I have tried a $7,000ish Warwick Streamer, a $6k Spector USA, and several other expensive basses. None of them were worth it to me. Sure, the paint/wood finishing is amazing and they feel wonderful to play, but I like the models below them and so does my wallet. I don't feel I am missing anything by spending less. The tone is quite similar and not worth thousands extra.

    You will not know what you are missing until you try it. On the flip side, if you enjoyed playing the basses you have, then don't worry about it.
  12. bbh

    bbh Supporting Member

    Sep 27, 2011
    To me it’s a tool. Many variations is no problem for me.
    31HZ and joelns like this.
  13. ItsmeSantiago


    Nov 23, 2015
    If you play a variety of gigs, having one bass could be tough. For me, if I was gigging like I was in the past, my P bass could have gotten me through 95% of my gigs. I paid $700 for a CIJ Fender and have never regretted it. However I had Stingrays and fretless and shorties mixed in with all of those gigs, so that’s easy to say now that I’m away from that scene.

    I owned lots of basses because I couldn’t figure out my sound. Took about 18 years before I settled on the P as my main instrument. You could go crazy thinking about what ifs with gear.
  14. mongo2


    Feb 17, 2008
    Da Shaw
    My music tools are appropriate for the task at hand. Nothing anywhere near $7000.

    During the late 80's well into the 90's, in an effort to chase the holy grail of tone, I tried quite a few boutiques and even owned a few. They were all excellent instruments but I realized they were more of a pride of ownership concept to me than superior tools. The law of diminishing returns became evident to me.

    I've since purged myself of the idea of boutiques and find I can play just as well and sound just as good using instruments I can buy for well under $1000. One of my favorite tones comes from a bass I bought for $25 at a yard sale several decades ago.
    Dr Zee, EdO., Groove Doctor and 2 others like this.
  15. stuntbass77


    Nov 6, 2007
    Tough call ! I wish I would have found “the one” right out the gate but they didn’t happen. Some find it in a P bass and others In a 10k Alembic. If I could do it over I would just have a Jazz bass as well as a Warwick thumb and that’s it.
    Rebel Rocker and DJ Bebop like this.
  16. svlilioukalani

    svlilioukalani Supporting Member

    Sep 19, 2012
    Seattle, Wa
    I have found that unless that $7000 bass does exactly what your after, they are not better than an other high quality bass. I have some basses I bought used that were originally over $7000. 2 are Alembic basses. I quit gigging with The Alembics when I found a Mike Lull for $750. My best score ever. Then I gigged with a Nash, it was used for $950. That bass was retired after I found a Music Man Sterling for $700. I have a MTD Kingston that cost $120 and an other $100 for a better pickup. That bass is as good as all the others. it’s not about the price sometimes.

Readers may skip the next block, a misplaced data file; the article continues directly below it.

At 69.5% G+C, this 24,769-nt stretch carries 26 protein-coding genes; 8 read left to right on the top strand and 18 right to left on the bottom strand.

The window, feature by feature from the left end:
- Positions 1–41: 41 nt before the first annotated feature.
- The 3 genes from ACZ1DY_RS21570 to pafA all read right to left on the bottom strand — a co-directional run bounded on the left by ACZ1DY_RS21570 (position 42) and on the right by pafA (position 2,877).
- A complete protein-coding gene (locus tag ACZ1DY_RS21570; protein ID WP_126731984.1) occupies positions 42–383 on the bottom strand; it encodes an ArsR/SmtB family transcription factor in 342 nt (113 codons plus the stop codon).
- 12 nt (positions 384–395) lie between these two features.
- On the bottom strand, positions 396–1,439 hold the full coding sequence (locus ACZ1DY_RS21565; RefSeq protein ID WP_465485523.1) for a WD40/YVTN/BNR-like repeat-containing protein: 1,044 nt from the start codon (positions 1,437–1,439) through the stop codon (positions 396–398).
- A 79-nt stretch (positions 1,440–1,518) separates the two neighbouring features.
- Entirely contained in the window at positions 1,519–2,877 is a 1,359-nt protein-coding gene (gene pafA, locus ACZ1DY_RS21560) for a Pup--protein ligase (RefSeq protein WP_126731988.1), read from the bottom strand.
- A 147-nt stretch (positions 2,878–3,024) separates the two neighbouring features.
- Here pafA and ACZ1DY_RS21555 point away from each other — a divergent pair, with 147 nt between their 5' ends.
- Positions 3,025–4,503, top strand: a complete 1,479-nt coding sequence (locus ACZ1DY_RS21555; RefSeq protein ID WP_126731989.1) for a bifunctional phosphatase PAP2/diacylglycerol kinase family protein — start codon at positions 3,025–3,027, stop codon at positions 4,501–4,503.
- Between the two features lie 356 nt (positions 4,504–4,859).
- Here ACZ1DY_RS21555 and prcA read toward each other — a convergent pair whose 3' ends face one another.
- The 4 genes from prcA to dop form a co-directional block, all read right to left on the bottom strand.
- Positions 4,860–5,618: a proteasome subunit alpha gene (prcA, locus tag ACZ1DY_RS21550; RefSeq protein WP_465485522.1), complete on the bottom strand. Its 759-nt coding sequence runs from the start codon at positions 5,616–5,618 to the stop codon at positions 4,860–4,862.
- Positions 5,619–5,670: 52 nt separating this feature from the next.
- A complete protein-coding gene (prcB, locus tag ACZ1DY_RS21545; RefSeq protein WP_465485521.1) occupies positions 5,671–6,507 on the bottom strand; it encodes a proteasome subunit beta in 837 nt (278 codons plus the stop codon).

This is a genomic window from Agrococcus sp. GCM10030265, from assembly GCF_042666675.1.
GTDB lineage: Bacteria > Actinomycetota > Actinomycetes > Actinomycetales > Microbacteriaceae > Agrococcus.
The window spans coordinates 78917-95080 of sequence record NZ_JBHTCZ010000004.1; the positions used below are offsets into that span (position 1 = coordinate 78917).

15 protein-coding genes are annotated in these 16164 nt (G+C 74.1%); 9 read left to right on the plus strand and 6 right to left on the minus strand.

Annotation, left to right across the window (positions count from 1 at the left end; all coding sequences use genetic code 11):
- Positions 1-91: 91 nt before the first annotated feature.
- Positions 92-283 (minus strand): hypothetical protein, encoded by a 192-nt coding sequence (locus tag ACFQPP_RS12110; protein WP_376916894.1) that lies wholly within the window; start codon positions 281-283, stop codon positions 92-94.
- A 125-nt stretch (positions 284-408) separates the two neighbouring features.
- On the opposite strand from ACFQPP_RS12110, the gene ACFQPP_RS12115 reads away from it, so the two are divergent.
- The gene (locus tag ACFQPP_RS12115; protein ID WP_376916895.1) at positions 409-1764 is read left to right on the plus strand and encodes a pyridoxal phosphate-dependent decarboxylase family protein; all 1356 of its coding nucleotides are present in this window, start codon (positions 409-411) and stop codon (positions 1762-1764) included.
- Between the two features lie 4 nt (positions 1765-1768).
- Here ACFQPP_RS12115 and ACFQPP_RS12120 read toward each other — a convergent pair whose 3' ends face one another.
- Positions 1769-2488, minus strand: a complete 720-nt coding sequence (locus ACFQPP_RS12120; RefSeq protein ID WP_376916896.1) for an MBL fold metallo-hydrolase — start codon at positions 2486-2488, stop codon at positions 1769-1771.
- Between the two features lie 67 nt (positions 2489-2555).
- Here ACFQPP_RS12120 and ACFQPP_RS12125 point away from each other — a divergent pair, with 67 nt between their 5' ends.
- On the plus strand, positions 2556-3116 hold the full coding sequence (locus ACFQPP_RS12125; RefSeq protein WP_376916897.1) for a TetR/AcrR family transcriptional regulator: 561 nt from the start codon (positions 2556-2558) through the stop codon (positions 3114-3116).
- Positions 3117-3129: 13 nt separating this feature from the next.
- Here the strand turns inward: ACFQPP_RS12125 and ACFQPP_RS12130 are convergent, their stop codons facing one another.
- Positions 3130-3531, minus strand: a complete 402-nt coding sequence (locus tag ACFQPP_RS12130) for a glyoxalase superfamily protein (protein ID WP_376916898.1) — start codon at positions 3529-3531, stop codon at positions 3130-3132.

My father has this rich friend who is a whine lover. He will drink $500 bottles of wine with no hesitation. The biggest joy in his life is when he finds a $20 bottle that is as good as that $500 bottle. I have found that basses can be approached the same way. It helps to know what your looking for.

    My philosophy is, so many basses, so little time.
  17. Fernando Costa

    Fernando Costa

    Aug 4, 2013
    Having three 2k basses is better than having 6k one, and it's also better than having six 1k basses, or twelve 500 bucks basses like Squiers (Yes, I know there are great Squiers). I find 90% of everything I need in 2k instruments. It works for me.
  18. My idea, is, many basses.

    Owning/playing many basses increases your frame of reference.
    Our frame of reference is what we all draw upon when comparing anything.

    The more basses you play, the more you'll be able to tell a great one.

    Money not withstanding, I would rather have a few good basses rather than one pearl.



    I love my Stingray, but I would never want to give up my Gibson SG bass.

    Mike :thumbsup:
    pedulla-2007 likes this.
  19. smeet

    smeet Supporting Member

    Nov 27, 2006
    Woodland Hills, CA
    I used to own and play many basses and I learned what I liked and didn’t like. Now I only want one (which I already own) and I’m starting to liquidate all the amazing instruments that I just don’t play.
  20. I've always lived on a budget so that Ken Smith type of talk is out for me.

    But even if had the money, I found no matter what I played, I always sounded like me :) This was on a lot of high-end basses, so I bought budget basses and decided to work on me. Now that I'm better (I think :)) I'll go and look again at high-end basses and see if they now add something to my sound, probably still sound like me only hopefully better :)
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    Primary TB Assistant